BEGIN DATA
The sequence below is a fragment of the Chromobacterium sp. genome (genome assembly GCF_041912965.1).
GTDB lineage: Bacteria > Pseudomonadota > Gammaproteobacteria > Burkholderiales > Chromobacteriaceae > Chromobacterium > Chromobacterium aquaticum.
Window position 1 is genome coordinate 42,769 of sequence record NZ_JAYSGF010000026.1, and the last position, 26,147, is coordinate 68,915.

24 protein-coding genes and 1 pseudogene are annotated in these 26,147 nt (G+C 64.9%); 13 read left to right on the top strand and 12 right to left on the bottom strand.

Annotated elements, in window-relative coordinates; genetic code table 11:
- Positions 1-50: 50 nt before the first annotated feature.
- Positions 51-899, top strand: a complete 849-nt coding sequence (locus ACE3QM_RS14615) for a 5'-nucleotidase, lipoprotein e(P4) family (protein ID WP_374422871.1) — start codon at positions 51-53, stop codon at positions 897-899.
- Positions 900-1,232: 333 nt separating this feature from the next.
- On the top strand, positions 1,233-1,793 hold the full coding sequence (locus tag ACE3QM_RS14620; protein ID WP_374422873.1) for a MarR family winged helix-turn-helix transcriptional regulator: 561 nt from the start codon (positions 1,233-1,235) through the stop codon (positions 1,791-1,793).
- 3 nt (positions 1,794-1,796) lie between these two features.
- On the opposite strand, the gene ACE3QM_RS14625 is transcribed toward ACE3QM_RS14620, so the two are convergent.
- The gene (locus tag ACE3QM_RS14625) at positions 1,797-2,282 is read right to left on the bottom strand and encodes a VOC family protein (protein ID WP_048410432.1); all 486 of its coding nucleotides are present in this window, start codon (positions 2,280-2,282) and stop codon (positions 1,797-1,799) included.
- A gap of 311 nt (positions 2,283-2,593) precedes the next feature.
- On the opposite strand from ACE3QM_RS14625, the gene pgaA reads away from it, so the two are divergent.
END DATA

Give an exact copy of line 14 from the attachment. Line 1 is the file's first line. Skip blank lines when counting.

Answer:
- On the opposite strand from ACE3QM_RS14625, the gene pgaA reads away from it, so the two are divergent.